There are, of course, huge limitations to this sort of ad hoc observation, but consider the two examples. In the first, there is a clear pedagogic intention of the kind we might think of as “join the club.” This is the game that’s being played, and I expect the father hopes the boy will get used to the water. It rather looks like this, and it rather looks like the boy has a nice time and the dad “succeeds.” The second was more chaotic, and I just wonder how many learning events and opportunities remain unseen because an observing adult is looking for purpose, especially adult purpose. What does a child learn from the kind of play that is a fight, a skirmish ?????

Lave and Wenger in Daniel’s Introduction to Vygotsky propose that

Conventional explanations view learning as a process by which the learner internalizes knowledge, whether discovered, transmitted from others or experienced in interaction with others…too easily construed as an problematic process of absorbing the given.

I suspect that this kind of rough-and-ready model suggests that neither child A nor child B (nor their more experienced peers) is actually involved in any teaching or learning.

However, I would suggest that Lace and Wenger’s discussion of social practice (Daniels p145, 147 etc)  is important.

If participation in social practice is the fundamental form of learning, we require a more fully worked-out view of the social world…We think it important to consider how shared cultural systems…are interrelated, in general and as they help to coconstitute learning in communities of practice.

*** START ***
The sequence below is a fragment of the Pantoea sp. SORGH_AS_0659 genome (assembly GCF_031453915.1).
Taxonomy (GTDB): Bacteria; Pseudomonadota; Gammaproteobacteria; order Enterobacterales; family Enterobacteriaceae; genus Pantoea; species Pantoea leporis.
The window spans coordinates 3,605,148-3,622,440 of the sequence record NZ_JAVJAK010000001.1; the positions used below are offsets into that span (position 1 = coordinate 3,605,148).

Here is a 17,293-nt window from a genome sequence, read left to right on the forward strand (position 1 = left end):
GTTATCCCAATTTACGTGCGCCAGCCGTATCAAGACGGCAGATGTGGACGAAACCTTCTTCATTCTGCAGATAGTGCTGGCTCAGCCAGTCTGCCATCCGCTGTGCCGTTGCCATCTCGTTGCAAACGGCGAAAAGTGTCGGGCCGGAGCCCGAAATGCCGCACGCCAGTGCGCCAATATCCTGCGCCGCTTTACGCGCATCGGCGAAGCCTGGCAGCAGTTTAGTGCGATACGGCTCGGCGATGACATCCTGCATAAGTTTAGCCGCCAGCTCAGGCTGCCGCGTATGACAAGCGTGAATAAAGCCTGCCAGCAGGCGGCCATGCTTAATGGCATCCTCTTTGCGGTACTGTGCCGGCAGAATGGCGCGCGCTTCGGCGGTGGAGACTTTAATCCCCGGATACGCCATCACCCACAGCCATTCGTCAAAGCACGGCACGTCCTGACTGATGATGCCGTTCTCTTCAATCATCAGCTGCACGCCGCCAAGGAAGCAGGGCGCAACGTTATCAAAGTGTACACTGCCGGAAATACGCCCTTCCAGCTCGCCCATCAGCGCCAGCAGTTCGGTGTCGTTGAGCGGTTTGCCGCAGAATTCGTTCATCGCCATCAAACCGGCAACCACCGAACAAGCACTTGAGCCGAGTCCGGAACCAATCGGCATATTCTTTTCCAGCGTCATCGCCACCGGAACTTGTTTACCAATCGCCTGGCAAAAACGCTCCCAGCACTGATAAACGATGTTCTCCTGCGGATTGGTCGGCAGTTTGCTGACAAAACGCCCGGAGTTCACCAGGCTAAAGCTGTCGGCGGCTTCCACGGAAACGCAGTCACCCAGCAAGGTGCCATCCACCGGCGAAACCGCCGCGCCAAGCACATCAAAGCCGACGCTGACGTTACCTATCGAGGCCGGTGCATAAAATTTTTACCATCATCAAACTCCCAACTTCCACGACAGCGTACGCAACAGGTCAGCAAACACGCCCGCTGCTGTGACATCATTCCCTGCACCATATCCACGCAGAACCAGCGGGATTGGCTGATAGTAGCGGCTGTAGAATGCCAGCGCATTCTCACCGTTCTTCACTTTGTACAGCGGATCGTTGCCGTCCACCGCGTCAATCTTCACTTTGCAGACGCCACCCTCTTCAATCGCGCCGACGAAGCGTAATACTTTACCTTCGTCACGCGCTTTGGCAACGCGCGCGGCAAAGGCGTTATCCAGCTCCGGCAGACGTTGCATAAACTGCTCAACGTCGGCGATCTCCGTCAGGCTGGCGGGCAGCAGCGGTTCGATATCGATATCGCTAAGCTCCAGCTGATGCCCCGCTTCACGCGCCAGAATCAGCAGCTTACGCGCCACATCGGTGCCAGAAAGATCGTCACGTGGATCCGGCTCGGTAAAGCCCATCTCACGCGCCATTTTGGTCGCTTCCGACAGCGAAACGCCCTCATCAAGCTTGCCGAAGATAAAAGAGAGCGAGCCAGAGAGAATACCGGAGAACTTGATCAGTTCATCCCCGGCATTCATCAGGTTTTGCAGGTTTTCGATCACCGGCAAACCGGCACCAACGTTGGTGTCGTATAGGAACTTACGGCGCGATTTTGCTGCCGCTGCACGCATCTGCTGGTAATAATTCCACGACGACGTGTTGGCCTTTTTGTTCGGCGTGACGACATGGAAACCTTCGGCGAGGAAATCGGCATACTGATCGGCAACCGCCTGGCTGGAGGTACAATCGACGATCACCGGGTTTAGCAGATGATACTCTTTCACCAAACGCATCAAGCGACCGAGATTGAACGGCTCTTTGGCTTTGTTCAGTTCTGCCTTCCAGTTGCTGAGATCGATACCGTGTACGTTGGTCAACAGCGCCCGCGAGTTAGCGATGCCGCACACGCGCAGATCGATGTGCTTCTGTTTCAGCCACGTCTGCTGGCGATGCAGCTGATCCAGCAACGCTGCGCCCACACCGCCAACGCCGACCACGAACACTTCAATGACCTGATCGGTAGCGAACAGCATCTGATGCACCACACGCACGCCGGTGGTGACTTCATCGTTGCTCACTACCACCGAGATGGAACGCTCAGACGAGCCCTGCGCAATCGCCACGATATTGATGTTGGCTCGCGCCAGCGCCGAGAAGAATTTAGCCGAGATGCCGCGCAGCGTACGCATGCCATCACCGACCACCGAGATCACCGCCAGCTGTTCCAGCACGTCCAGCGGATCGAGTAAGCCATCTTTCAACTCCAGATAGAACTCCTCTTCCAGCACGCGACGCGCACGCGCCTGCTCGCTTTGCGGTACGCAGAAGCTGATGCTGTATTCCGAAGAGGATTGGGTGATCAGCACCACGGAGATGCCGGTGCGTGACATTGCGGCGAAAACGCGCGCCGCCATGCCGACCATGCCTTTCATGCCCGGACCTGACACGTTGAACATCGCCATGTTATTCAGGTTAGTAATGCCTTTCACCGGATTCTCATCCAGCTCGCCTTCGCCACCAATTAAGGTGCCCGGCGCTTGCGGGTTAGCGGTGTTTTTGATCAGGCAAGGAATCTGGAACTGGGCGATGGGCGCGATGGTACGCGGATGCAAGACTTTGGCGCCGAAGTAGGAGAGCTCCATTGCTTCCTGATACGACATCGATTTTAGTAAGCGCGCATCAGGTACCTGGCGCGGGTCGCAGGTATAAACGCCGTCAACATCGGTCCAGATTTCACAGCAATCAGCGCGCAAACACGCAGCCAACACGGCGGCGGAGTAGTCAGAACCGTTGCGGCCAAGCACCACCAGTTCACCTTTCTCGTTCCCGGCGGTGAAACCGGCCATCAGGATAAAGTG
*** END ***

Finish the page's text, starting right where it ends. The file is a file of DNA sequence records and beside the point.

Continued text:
While I recognise they are still  talking about something other than Mondello beach, does this give us a clue with what the children are doing? They are apprentices, actively exploring a set of social practices and expectations: what to do at the seaside; what fun can be had in this situation; who you can trust. This goes beyond skills and concepts, but nevertheless mirrors that kind of learning: even in wild, playful splashing, there is a community to join.

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Mother of the Nation, Father of Europe.

Apparently Andrea Leadsom, who was (until a few minutes ago) aspiring to lead the Conservative Party and thus – without election – to become PM, has apologised for her remarks about her rival. The withdrawal/apology/wriggling about what she said can be set aside: the clip of her saying it (unless it is an out-and-out fake) and this transcript are quite clear that aunties may be all very well but as a mother, she has real and immediate investment.

“Yes. So really carefully because I don’t know Theresa really well, but I’m sure she will be really sad that she doesn’t have children so I don’t want this to be ‘Andrea’s got children, Theresa hasn’t’ – do you know what I mean? Because I think that would be really horrible. But genuinely I feel being a mum means you have a very real stake in the future of our country. A tangible stake. She possibl[y] has nieces nephews, lots of people. But I have children who are going to have children who will directly be a part of what happens next. So it really keeps you focused on what are you really saying because what it means is you don’t want a downturn – but then ‘never mind let’s look to the ten years hence it will all be fine’. But my children will be starting their lives in that next ten years so I have a real stake in the next year.”